Bennett, Stan Barnett and Norman Blanet. Also Mr. Chandler's three year old son and Dr. Tennil's daughter Cheri, will The Resident Counselor resides in a freshman residence also be modeling in the show, and hall and serves as a counselor for a group of freshman students. Mrs. John W. Fleenor and Mrs. Generally, the Resident Counselor is a sophomore or junior who John M. Mitchell. seeks part-time employment on campus. Each Resident Joanne said that "there would Counselor devotes from ten to fifteen hours each week to her be approximately 50 gowns counseling duties although the hours are not predetermined, but modeled in the show and it should rather based on what she herself deems necessary. The salary last about an hour. The doors will for Resident Counselors at the present time is $55 55 per month be opened at 7:45, so that for nine months. everyone can get ready for the show." Resident Counselors are selected on the basis of their During the presentation Joanne qualifications for counseling or advising They should be will be the mistress of cognizant of problems, be understanding, cooperative, willing to ceremonies and she will be take initiative in talking to students, and display an ability to discussing everything about communicate with others. They should be able to devote time bridal etiquette that will be and energy to the execution of their duties. Students who are helpful to you in preparing for involved extensively in extracurricular activities on campus your wedding . Also Gene will be probably would not have sufficient time to be dedicated to the discussing this subject from a position of Resident Counselor. male's point of view, so you can get an over all view on the Any student interested in being considered for a position as matter. a Resident Counselor; or any student who would like to Since this will be the only bridal recommend another student for such a position, should contact show presented in the area, the office of the Associate Dean of Students for an application Tiffany's has written every form and scheduling an interview. engaged resident of Farmville an extended invitation to the show and they have also announced "A Touch of Spring" to several surrounding areas around Farmville. Since there is so much work involved in this type of show serious and humorous poetry By ELLEN CASSADA people are needed to move headpieces, work on the day of the Longwood will be the site of a reading, serious and humorous show, setting up the stage and Forensic Tournament on prose reading, and spelling. Boys also working behind the stage. February 15 and a Debate and girls will compete in So, if you are interested please Tournament on March 1. A total separate divisions, and many of contact Joanne Walters in Room of 71 schools has been invited the events do not allow the usage 217, Cox or call 392-8572. from Southside Virginia and of notes. Trophies and certificates will surrounding areas, and as of this be awarded to the "first place date, 22 have accepted. Accorwinner in each contest and ding to Mrs. Temples of the S-UN certificates will be awarded office, "We usually have between second, third, and fourth place 20 and 25 schools, and about 400 winners in each contest." contestants, which is really all we Each school will receive points can handle." for the individual winners, and General rules state that the school compiling the most "Students from the invited points will receive the first place schools may enter in any division trophy as overall tournament had remained since 1960. Bob of the tournament provided they winner. Trophies also will be Dylan and Joan Baez both went are regularly enrolled students in awarded schools placing second, on concert tours, both singing grades eight through twelve, and third, and fourth. their old music, with Baez qualify under the special rules for The Debate Tournament to be producing a new song, "Forever each division." held March 1, will begin at 8:00 The Invitational Forensic Free." The Righteous Brothers a.m. and conclude at 3:30 p.m. reunited and came out with Tournament is scheduled to begin with the awards presentation in "Rock And Roll Heaven," and February 15 with registration at Jarman. There will be three "Dream On," both taking 9:00 a.m. in the Gold Room and divisions: "four-man team, average positions on the charts. conclude with an awards varsity, four-man team, novice, Crosby, Stills, Nash, and Young presentation at 1:00 p.m. in and two-man switch team." went back together and on tour Jarman. The 19 categories of Awards are similar to the and produced a new album competition will be held in Forensic Tournament, with team together, "So Far," which various areas and classrooms and individual trophies and campus. Divisions incontained many of their old hits. around serious and humorous certificates presented to winners. Finally, after many years of clude dramatic soliloquy, ex- School trophies will also be financial and legal disputes, the temporaneous speaking, original awarded. Beatles made their break-up (Continued on Page 6) oratory, after dinner speaking, legal. The soul scene rose and brought with it it's own dance. The "bump" rose with Kool and the Gang, and such tunes as "Hollywood Swinging," and "Party" quickly became a part of most people's album collecpresented every three years, with By MAUREEN HANLEY tions. the responsibility for production Bachman Turner Overdrive Have you ever wished to see given to whatever junior class it came out with two big sellers, your favorite professor on the happens to fall on for that year. with "Taking Care of Business" "Dating Game" or imagined Although Melissa's responand "You Ain't Seen Nothing your hardest instructor singing to sibility is to "co-ordinate the Yet." Lynard Skinner also came you "Big Girl's Don't Cry?" Well, production and make sure out with a new rock sound in those students who attended the everything is running smoothly" "Sweet Home Alabama." 1972 Faculty Follies got to see all the major portion of the show will their familiar professors on depend upon the faculty memSeals and Crofts continued their campus do this and other bers. recording with "Unborn Child" Even though no definite date creative talents being presented while Loggins and Messina came for the Faculty Follies has been out with two new big sellers, "On on the stage. According to Melissa Johnston, set, Melissa commented that Stage," and "Mother Lode." who is chairman of this year's "the tenative date is March 18." It is going to be hard in 1975 Faculty Follies, the purpose of She also said that "letters are hard to top some of the fantastic this presentation is to give the now being sent out to each faculty music in, 1974. There is already a faculty a chance to show off their member," and she hopes "that a good start, there are new songs, new styles, and new people, all talents, in various types of large majority of the faculty will wish to participate because the which will help make 1975 a new humorous skits. success of the show lies with This unique talent show, and interesting year in music. commented Melissa, "is them.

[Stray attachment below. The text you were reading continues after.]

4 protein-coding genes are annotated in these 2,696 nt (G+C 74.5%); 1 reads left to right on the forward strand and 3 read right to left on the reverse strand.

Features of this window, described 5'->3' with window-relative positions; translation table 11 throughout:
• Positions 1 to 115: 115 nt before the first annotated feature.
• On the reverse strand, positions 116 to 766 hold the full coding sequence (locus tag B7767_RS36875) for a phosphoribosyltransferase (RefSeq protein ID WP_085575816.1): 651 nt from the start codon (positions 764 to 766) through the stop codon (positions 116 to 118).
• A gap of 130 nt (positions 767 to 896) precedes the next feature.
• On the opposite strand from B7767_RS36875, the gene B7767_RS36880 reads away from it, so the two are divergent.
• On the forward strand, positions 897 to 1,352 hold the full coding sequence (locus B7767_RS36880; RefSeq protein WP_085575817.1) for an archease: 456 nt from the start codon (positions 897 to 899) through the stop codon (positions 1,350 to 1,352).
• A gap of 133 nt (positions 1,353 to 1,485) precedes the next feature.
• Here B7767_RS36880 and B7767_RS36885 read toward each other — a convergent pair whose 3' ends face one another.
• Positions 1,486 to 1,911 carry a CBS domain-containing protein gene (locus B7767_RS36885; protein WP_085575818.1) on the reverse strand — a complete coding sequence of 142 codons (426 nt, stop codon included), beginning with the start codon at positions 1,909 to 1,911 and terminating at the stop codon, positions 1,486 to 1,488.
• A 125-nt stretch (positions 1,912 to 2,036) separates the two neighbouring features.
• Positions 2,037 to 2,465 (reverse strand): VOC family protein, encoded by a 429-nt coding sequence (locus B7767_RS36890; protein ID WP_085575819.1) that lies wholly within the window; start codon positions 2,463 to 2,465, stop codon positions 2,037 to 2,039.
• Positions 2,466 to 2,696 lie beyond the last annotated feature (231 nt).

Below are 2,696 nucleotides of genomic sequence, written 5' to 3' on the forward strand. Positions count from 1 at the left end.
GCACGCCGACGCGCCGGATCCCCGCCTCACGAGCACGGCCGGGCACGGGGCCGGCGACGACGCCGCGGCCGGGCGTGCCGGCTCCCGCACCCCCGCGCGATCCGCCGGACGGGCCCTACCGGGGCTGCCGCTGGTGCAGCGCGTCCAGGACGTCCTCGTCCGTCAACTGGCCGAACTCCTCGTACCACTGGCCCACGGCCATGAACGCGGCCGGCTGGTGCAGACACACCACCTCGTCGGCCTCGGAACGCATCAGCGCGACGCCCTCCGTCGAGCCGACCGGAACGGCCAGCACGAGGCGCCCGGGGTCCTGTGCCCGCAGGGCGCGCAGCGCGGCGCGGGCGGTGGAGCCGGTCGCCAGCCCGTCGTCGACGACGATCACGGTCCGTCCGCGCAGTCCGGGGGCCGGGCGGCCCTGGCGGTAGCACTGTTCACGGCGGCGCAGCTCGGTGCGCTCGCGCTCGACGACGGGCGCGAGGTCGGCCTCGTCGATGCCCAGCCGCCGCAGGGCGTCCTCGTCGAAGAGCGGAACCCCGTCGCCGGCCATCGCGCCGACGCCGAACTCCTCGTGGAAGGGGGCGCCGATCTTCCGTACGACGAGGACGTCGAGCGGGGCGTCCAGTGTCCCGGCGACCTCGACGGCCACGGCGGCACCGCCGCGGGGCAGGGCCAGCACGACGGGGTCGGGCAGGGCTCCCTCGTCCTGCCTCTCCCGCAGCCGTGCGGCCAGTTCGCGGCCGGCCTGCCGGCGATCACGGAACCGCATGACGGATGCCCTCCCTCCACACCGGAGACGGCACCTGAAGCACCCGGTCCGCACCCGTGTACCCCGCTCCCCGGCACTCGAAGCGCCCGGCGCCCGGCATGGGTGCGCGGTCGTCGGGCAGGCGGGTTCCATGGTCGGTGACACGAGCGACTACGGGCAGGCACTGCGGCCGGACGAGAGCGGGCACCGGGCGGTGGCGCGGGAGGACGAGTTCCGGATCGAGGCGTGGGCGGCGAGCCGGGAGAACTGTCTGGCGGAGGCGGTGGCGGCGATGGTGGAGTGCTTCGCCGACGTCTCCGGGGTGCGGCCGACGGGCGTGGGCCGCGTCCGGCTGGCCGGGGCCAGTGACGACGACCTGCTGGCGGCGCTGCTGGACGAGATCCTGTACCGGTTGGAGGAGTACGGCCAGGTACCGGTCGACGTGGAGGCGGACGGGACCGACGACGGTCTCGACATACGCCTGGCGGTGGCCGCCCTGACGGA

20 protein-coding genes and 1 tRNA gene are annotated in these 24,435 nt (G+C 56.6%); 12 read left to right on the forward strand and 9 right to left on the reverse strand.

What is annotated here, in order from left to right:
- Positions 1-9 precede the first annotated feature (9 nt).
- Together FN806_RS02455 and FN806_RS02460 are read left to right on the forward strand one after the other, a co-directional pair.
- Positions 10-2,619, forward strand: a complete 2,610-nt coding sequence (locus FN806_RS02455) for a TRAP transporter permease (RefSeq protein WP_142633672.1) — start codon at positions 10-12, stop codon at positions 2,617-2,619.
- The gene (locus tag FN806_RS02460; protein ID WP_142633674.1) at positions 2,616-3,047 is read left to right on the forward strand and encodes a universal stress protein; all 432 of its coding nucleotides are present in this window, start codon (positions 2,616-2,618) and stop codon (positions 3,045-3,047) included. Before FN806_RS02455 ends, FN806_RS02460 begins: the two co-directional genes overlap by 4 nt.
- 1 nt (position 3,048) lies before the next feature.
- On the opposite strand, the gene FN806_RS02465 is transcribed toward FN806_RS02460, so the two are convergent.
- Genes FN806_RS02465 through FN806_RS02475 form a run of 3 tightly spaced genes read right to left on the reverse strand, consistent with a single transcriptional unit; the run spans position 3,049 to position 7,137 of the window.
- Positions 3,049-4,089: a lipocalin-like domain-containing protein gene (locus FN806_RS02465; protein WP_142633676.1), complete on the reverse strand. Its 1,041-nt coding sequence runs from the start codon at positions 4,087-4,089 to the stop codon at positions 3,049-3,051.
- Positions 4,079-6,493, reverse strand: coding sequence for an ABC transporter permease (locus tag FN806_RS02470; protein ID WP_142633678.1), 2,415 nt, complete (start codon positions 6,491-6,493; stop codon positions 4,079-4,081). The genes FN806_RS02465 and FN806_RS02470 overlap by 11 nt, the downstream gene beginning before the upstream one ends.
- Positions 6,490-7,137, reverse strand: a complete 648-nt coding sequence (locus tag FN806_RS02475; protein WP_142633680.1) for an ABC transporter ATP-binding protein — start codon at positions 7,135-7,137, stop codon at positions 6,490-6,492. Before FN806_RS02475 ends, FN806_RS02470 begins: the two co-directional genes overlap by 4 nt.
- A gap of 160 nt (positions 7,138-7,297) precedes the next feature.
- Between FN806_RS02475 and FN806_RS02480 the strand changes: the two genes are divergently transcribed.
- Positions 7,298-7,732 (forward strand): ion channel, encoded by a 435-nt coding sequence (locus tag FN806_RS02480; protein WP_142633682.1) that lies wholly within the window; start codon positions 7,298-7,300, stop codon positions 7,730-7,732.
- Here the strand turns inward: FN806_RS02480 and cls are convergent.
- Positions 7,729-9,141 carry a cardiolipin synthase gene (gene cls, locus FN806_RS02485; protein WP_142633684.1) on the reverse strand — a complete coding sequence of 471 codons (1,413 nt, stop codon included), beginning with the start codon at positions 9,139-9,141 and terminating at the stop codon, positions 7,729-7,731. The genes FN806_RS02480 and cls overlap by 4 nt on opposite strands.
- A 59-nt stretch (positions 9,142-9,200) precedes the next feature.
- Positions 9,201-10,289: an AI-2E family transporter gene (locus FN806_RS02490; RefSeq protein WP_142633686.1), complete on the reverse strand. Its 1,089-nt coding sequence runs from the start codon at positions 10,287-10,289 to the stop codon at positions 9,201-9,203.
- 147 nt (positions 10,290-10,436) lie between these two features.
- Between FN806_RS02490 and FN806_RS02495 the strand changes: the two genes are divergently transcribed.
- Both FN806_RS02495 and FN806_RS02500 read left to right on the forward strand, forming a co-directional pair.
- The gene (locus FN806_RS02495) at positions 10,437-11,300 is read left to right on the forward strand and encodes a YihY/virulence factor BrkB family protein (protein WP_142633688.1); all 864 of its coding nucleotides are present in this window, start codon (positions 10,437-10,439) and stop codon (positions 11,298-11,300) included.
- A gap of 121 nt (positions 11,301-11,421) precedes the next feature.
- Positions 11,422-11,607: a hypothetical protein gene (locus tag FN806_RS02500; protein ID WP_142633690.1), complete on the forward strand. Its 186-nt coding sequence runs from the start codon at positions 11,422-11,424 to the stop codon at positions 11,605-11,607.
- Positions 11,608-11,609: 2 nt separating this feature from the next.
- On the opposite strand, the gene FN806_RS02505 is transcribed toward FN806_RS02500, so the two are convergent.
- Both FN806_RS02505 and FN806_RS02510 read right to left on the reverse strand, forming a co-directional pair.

Longwood Hosts Forensics Tournament This Month